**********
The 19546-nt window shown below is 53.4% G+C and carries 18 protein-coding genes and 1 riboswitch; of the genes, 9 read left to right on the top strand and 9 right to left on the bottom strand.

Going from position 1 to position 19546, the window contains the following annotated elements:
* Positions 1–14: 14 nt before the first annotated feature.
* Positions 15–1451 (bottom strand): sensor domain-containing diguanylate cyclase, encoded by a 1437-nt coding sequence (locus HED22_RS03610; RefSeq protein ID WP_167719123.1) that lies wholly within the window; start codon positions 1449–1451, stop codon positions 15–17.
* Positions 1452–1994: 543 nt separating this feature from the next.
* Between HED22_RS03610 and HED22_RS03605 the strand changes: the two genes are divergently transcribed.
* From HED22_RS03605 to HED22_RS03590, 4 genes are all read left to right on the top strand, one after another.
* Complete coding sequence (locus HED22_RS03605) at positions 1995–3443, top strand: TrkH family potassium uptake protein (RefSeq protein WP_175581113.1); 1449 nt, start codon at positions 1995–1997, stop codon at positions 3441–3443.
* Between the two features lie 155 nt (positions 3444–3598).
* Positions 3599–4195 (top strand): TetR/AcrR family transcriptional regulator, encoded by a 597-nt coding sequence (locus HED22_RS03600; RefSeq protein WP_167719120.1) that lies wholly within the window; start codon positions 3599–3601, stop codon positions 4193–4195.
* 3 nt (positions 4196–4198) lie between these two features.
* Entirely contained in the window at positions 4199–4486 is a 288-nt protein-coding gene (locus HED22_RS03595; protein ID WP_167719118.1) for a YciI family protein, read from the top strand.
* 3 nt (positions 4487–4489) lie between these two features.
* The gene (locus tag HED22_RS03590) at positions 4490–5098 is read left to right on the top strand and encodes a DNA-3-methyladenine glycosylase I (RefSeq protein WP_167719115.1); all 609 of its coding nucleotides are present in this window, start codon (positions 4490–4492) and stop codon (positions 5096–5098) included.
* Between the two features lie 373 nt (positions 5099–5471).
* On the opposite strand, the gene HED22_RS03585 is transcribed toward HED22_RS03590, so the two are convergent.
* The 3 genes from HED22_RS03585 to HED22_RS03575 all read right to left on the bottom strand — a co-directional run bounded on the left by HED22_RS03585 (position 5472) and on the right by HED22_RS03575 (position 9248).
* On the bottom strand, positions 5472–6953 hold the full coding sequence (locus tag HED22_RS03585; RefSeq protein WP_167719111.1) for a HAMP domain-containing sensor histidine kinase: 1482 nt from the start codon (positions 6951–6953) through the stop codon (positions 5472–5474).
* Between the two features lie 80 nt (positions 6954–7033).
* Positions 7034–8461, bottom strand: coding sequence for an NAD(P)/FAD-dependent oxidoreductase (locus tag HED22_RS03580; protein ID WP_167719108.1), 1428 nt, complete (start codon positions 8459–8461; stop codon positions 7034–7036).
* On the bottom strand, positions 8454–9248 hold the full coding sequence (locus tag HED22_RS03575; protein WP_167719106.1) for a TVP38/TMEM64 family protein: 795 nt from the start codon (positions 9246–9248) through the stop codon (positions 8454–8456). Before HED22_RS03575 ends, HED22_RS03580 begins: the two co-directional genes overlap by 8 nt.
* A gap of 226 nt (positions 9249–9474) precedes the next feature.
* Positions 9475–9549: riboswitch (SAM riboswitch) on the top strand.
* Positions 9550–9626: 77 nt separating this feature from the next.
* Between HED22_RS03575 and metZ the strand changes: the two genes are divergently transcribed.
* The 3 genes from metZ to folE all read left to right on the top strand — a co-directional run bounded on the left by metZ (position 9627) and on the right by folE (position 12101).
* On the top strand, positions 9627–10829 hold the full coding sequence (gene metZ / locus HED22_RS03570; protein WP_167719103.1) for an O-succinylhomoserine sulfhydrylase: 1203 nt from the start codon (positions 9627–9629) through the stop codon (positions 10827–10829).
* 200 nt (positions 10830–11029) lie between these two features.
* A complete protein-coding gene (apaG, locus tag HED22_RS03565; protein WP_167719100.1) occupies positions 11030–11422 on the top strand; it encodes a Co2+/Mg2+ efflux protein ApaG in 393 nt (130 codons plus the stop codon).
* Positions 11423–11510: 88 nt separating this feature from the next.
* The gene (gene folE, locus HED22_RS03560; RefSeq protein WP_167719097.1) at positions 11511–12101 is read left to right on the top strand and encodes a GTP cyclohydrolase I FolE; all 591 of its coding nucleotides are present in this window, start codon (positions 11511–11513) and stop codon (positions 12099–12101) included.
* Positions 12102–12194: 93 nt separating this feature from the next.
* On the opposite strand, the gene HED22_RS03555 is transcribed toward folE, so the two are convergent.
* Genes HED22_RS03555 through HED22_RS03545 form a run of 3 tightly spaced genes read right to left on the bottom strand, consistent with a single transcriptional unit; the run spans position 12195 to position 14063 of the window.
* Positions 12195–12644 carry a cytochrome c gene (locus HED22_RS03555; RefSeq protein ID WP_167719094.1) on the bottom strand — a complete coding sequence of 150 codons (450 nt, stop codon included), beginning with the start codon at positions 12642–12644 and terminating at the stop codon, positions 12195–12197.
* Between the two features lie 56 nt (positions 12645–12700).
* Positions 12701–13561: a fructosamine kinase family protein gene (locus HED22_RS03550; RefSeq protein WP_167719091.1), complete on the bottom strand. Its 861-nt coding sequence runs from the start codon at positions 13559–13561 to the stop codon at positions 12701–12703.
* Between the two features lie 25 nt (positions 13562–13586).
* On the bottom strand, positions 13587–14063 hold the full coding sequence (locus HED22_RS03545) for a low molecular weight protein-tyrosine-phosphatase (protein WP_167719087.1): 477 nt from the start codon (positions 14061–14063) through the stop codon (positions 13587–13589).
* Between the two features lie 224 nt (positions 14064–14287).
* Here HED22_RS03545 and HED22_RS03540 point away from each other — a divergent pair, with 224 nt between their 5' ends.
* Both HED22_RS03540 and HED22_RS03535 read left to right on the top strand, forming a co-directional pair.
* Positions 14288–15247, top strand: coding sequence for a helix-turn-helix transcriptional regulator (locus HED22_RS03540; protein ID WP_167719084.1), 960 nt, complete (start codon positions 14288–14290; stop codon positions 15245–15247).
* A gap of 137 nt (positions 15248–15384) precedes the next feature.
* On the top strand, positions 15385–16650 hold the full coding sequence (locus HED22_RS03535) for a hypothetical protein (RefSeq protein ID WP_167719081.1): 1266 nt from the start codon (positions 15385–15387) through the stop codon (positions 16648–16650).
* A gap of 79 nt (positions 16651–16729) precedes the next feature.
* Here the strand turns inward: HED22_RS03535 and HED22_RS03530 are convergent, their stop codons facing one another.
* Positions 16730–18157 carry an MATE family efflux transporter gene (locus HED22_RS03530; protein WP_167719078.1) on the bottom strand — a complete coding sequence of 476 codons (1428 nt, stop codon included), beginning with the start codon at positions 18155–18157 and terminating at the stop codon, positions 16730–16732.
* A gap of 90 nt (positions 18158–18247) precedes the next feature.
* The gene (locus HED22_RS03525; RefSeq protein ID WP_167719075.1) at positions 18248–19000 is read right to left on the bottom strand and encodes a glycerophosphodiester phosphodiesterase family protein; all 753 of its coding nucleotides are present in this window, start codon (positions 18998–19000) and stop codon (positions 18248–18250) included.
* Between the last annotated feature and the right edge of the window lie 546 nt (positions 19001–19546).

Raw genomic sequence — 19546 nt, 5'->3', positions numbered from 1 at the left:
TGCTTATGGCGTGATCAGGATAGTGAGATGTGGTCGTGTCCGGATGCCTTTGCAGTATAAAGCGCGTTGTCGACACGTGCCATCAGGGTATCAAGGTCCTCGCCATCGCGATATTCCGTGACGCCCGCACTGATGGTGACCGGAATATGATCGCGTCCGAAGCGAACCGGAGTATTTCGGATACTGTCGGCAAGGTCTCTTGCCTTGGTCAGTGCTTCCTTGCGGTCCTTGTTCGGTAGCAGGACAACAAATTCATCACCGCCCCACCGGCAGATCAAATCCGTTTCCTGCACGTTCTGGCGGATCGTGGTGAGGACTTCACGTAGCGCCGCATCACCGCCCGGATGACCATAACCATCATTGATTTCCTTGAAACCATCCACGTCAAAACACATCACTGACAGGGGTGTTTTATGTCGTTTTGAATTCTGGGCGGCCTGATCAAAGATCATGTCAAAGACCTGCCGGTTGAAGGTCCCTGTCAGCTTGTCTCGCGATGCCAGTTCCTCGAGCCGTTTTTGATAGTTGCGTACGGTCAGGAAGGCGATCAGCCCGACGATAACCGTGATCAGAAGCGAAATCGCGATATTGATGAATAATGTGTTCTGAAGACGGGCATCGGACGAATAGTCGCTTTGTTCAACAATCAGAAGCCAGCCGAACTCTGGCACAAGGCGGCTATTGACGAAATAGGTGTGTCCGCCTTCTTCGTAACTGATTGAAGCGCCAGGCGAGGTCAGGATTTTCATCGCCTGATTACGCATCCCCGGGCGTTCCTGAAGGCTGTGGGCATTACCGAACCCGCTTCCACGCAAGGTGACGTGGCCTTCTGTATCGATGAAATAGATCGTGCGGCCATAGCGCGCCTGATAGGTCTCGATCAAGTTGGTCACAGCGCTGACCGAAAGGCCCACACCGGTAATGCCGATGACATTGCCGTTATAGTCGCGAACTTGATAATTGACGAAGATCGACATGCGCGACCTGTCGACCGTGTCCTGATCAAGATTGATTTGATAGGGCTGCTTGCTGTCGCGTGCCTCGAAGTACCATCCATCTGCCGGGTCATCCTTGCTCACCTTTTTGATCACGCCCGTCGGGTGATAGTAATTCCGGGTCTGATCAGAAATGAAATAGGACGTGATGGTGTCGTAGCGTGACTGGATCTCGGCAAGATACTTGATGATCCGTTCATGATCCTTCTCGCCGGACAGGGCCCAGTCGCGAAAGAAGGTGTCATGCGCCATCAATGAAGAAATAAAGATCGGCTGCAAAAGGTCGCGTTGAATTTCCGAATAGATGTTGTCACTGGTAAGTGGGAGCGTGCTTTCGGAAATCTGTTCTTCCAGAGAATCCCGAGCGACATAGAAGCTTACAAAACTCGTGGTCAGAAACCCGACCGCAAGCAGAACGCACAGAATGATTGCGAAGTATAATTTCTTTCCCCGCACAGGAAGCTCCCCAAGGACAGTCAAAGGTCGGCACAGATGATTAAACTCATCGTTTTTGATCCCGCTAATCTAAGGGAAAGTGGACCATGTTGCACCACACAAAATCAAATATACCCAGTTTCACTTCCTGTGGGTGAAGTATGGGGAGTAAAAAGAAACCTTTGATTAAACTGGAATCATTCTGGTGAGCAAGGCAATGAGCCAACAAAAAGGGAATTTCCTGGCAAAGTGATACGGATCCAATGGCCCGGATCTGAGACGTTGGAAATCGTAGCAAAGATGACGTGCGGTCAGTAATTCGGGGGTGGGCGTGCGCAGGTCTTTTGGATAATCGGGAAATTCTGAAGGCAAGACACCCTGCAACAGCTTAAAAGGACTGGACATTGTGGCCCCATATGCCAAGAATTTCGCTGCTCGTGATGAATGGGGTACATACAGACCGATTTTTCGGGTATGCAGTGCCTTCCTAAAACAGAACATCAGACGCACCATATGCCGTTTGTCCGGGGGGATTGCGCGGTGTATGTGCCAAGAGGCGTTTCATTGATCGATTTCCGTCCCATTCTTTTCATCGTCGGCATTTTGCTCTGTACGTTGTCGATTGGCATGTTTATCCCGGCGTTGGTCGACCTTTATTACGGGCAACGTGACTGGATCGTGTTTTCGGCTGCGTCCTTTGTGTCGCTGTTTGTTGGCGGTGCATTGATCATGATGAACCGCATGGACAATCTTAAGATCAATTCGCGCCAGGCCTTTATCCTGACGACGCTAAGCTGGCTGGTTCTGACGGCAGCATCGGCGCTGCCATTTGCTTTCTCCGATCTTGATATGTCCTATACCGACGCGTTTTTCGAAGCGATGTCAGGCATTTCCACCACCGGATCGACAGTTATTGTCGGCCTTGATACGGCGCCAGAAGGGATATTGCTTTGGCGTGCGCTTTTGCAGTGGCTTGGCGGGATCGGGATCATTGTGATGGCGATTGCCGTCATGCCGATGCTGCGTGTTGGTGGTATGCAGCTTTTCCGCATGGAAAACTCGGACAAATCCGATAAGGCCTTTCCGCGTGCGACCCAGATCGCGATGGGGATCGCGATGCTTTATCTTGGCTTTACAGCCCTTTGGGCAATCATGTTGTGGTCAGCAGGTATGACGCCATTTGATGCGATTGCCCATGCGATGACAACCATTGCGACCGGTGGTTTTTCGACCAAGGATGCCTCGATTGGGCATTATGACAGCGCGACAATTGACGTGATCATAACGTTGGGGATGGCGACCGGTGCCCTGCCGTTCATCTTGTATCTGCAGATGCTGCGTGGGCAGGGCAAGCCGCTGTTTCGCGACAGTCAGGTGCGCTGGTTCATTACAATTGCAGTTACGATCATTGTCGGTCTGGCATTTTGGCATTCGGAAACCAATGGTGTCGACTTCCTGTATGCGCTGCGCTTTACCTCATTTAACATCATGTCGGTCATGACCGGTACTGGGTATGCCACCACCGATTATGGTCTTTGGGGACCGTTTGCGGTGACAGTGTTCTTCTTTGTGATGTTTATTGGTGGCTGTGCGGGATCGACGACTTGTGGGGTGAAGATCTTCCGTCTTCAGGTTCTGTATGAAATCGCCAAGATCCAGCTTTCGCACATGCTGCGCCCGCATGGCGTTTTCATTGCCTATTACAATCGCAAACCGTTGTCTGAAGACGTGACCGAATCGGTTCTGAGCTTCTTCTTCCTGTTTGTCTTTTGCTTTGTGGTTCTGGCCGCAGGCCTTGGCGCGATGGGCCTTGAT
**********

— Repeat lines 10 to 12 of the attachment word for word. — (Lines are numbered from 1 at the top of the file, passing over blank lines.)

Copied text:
* Positions 3599–4195 (top strand): TetR/AcrR family transcriptional regulator, encoded by a 597-nt coding sequence (locus HED22_RS03600; RefSeq protein WP_167719120.1) that lies wholly within the window; start codon positions 3599–3601, stop codon positions 4193–4195.
* 3 nt (positions 4196–4198) lie between these two features.
* Entirely contained in the window at positions 4199–4486 is a 288-nt protein-coding gene (locus HED22_RS03595; protein ID WP_167719118.1) for a YciI family protein, read from the top strand.